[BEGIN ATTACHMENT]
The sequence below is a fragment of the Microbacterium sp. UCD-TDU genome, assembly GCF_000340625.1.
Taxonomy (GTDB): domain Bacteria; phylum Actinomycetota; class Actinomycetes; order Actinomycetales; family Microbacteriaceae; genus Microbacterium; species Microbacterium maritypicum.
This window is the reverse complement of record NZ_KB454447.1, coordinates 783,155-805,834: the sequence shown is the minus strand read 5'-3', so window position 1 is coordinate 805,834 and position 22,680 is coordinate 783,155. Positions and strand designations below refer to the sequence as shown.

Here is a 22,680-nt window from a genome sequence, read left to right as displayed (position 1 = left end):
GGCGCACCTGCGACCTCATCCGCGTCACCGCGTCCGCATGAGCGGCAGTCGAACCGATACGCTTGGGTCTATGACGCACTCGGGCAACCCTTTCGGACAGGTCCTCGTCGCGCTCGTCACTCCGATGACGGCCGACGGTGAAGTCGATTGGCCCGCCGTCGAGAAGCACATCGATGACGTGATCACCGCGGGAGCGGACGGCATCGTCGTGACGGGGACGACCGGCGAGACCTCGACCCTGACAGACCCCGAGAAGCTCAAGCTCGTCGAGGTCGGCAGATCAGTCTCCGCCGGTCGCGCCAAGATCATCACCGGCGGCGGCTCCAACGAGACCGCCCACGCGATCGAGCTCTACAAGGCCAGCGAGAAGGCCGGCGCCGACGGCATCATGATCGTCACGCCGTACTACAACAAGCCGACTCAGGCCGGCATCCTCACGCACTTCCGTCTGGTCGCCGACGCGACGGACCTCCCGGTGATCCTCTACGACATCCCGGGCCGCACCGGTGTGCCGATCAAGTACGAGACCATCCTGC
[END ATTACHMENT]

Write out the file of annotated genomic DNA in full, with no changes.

The sequence below is a fragment of the Microbacterium sp. UCD-TDU genome, assembly GCF_000340625.1.
Taxonomy (GTDB): domain Bacteria; phylum Actinomycetota; class Actinomycetes; order Actinomycetales; family Microbacteriaceae; genus Microbacterium; species Microbacterium maritypicum.
This window is the reverse complement of record NZ_KB454447.1, coordinates 783,155-805,834: the sequence shown is the minus strand read 5'-3', so window position 1 is coordinate 805,834 and position 22,680 is coordinate 783,155. Positions and strand designations below refer to the sequence as shown.

Here is a 22,680-nt window from a genome sequence, read left to right as displayed (position 1 = left end):
GGCGCACCTGCGACCTCATCCGCGTCACCGCGTCCGCATGAGCGGCAGTCGAACCGATACGCTTGGGTCTATGACGCACTCGGGCAACCCTTTCGGACAGGTCCTCGTCGCGCTCGTCACTCCGATGACGGCCGACGGTGAAGTCGATTGGCCCGCCGTCGAGAAGCACATCGATGACGTGATCACCGCGGGAGCGGACGGCATCGTCGTGACGGGGACGACCGGCGAGACCTCGACCCTGACAGACCCCGAGAAGCTCAAGCTCGTCGAGGTCGGCAGATCAGTCTCCGCCGGTCGCGCCAAGATCATCACCGGCGGCGGCTCCAACGAGACCGCCCACGCGATCGAGCTCTACAAGGCCAGCGAGAAGGCCGGCGCCGACGGCATCATGATCGTCACGCCGTACTACAACAAGCCGACTCAGGCCGGCATCCTCACGCACTTCCGTCTGGTCGCCGACGCGACGGACCTCCCGGTGATCCTCTACGACATCCCGGGCCGCACCGGTGTGCCGATCAAGTACGAGACCATCCTGC